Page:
ACC 317 Week 9 Solutions

ACC 317 Week 9 Solutions - Chapter 27 Solutions 12 a Create...

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Chapter 27 Solutions 12. a. Create a trust with income payable to the daughter for her life. But where does the father want the trust to go when his daughter dies? Perhaps charity? Another family member? Whoever is chosen will exclude the son-in-law from inheriting the property. b. Designate ownership of the residence as a tenancy by the entirety with right of survivorship. c. Transfer the land to the children as equal tenants in common. If the land is to stay in the family, use a joint tenancy with right of survivorship. p. 27-8 and Example 8 13. It would be very unlikely that Addison will be subject to the Federal gift tax. Even if the medical expenses exceed the annual exclusion, several factors would work in her favor. First, if Walter is indigent, state law might impose upon his children the obligation of support. Paying for medical care qualifies toward meeting this obligation. Second, under the circumstances, Walter could be treated as acting as Addison’s agent. Because of Walter’s pride, the payments to the medical providers were channeled through Walter. Thus, the requirements of § 2503(e) are satisfied. p. 27-10 18. a. Section 2513 was designed to place married donors residing in common law states on a par with those in community property states. The gift- splitting approach makes available the annual exclusion and unified tax credit of the non-owner spouse. Compare Examples 21 and 22 b. Under § 2513, the nondonor spouse is treated as a donor for purposes of determining the gift tax. As the gift tax is cumulative in effect, the nondonor’s prior taxable gifts are taken into account. p. 27-14 c. The election is made by filing a gift tax return (e.g., Form 709). Example 24 d. If they were married at the time of the gift and have not married someone else during the year, the § 2513 election still can be made. p. 27-14 e. Although the election to split gifts is not necessary when gifts of community property are made, it would be available when one of the spouses makes a gift of his or her separate property. p. 27-14 20. a. No gift took place when Mike created the trust in 2004 because the transfer was incomplete. In 2009, however, the release of the power to revoke made the gift complete. Now Mike has made two gifts: a life estate to his wife and a remainder interest to the children. The life estate probably qualifies for the annual exclusion, while the remainder interest does not (it is a gift of a future interest). Unless a QTIP election is made to avoid the terminable interest limitation, the life estate does not qualify for a marital deduction—see later in this chapter. Examples 9 and 10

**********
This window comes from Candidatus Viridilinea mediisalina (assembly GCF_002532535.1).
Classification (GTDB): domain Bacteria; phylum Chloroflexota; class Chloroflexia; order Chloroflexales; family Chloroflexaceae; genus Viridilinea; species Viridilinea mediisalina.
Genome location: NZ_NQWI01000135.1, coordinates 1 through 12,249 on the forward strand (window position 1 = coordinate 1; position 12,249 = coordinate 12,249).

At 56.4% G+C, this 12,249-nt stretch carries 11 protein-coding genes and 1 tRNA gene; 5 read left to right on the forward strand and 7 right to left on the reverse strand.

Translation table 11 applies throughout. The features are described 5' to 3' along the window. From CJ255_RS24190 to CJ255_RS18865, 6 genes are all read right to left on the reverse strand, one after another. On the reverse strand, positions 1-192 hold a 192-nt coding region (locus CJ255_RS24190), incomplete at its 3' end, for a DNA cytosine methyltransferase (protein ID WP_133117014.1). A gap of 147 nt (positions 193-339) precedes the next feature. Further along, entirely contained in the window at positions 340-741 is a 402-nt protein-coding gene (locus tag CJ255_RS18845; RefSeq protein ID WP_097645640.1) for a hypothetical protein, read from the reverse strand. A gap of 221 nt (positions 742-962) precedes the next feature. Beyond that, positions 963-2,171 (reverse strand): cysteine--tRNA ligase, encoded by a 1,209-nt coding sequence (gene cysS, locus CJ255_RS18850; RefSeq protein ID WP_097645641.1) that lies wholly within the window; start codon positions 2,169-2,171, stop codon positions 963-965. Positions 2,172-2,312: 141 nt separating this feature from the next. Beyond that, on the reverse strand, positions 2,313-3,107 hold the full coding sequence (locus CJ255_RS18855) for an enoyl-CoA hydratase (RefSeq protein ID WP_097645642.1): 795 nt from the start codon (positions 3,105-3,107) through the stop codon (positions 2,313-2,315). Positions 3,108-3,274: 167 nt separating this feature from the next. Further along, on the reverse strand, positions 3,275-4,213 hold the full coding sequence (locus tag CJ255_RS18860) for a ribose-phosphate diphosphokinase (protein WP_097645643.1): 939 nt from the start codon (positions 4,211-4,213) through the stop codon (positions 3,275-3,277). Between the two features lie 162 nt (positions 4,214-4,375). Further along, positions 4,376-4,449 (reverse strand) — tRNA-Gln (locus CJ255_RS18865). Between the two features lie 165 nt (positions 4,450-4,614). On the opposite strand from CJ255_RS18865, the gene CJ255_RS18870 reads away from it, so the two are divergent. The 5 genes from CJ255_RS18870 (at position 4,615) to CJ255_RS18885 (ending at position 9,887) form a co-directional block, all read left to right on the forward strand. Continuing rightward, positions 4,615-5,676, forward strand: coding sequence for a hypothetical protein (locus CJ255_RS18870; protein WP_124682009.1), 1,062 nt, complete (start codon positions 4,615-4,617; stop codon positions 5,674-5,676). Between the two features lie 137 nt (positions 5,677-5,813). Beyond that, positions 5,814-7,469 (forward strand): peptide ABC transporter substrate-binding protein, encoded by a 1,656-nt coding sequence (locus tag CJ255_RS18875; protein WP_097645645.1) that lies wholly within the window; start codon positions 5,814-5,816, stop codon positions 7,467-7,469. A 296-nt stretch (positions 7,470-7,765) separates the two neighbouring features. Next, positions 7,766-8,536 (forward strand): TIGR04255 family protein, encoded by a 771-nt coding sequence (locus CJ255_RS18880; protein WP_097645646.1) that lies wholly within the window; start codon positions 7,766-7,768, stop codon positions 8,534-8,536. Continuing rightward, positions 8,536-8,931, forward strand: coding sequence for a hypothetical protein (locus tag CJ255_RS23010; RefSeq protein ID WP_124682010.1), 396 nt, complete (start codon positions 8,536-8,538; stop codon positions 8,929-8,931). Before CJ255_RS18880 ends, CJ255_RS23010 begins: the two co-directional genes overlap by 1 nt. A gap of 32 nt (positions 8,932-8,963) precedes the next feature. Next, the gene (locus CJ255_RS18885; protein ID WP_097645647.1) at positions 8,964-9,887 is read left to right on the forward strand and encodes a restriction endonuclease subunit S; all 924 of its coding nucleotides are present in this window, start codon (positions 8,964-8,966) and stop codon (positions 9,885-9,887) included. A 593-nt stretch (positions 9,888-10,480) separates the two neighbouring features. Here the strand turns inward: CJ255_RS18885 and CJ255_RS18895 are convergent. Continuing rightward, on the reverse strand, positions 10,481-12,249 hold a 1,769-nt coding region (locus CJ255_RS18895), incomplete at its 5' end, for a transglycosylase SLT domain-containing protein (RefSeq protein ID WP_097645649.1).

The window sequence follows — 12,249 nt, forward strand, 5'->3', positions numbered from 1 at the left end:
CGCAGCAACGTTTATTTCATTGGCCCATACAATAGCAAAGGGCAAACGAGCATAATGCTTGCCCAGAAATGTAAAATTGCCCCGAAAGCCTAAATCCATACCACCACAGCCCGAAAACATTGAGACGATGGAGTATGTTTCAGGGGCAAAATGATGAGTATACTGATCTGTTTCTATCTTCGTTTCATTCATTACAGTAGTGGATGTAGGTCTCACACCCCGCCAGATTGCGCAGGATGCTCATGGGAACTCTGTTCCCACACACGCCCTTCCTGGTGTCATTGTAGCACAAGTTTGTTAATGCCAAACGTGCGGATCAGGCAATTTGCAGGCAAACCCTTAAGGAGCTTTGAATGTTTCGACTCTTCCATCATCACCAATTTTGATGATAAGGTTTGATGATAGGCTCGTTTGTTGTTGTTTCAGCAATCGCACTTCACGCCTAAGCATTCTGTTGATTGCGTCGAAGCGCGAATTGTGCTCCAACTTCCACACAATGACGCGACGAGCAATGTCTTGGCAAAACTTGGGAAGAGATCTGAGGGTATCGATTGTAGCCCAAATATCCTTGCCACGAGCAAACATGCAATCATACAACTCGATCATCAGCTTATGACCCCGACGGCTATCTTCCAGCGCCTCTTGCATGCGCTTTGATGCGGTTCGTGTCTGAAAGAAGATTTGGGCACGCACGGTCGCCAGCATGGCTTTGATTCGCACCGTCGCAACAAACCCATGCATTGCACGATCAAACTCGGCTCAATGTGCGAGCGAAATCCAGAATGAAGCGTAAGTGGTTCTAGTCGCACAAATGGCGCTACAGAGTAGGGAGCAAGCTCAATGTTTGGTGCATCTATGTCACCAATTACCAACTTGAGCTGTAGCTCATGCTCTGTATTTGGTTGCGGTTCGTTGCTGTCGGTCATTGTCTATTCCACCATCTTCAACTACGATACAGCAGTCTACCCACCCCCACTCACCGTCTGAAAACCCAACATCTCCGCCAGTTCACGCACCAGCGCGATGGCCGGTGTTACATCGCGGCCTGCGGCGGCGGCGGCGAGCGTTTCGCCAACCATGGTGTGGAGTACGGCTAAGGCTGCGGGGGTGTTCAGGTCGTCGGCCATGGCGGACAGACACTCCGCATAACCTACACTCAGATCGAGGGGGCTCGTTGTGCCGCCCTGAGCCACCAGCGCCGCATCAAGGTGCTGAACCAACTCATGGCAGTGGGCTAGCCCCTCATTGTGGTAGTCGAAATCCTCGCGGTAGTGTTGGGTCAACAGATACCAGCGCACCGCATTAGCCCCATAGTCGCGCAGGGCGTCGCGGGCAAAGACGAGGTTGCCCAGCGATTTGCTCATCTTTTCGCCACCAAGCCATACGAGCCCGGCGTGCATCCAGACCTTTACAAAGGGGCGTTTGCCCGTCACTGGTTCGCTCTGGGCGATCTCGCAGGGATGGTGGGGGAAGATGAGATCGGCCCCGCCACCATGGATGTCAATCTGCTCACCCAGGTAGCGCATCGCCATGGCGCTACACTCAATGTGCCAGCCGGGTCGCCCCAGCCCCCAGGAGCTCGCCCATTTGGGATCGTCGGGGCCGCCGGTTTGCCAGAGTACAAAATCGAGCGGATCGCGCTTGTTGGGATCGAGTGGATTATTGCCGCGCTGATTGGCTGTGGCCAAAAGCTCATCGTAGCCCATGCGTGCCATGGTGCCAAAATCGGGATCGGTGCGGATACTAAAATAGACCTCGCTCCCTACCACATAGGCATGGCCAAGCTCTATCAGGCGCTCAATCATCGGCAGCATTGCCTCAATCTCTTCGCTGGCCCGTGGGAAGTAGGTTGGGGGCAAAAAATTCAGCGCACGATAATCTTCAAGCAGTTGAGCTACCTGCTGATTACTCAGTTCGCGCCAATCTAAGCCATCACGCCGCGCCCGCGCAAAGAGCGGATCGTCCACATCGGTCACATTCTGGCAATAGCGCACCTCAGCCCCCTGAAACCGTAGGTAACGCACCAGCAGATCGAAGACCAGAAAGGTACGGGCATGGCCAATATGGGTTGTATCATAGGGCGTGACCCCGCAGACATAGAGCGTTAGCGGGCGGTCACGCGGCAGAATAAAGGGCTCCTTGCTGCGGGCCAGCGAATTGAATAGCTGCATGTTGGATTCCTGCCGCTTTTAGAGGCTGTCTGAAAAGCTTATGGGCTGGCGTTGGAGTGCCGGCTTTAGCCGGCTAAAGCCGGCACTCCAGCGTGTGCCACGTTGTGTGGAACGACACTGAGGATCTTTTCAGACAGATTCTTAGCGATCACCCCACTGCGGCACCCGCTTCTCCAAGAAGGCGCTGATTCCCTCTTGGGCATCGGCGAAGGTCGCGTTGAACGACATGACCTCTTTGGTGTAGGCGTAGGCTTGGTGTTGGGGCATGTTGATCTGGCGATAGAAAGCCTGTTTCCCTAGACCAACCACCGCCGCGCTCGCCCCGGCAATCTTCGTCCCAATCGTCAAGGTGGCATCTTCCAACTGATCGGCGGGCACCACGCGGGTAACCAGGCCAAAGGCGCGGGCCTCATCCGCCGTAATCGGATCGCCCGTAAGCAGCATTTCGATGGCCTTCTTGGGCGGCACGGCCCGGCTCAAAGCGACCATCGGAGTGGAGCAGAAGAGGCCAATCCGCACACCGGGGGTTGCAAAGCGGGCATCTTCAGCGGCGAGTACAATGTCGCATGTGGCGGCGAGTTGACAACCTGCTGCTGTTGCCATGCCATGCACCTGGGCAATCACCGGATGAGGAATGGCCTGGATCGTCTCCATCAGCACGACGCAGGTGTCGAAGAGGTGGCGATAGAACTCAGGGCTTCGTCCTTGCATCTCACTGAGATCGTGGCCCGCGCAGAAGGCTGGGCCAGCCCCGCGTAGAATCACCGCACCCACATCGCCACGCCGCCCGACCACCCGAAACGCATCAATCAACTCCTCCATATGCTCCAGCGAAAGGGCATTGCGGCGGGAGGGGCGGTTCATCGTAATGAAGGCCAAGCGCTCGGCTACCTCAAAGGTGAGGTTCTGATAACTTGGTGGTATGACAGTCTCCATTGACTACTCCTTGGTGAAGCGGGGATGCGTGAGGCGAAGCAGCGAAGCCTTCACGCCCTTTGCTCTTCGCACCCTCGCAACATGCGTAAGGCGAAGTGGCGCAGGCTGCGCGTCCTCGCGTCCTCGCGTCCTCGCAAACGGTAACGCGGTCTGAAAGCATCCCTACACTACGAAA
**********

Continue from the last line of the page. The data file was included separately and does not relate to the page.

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b. Without knowing the fair market value of the real estate, it is impossible to ascertain whether a gift took place. If the selling price was less than value, then the difference is a gift. If they are the same, no gift occurs. If the selling price was more than value, then the son has made a gift to Jim. Examples 11 and 12
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ACC 317 Week 9 Solutions - Chapter 27 Solutions 12 a Create...

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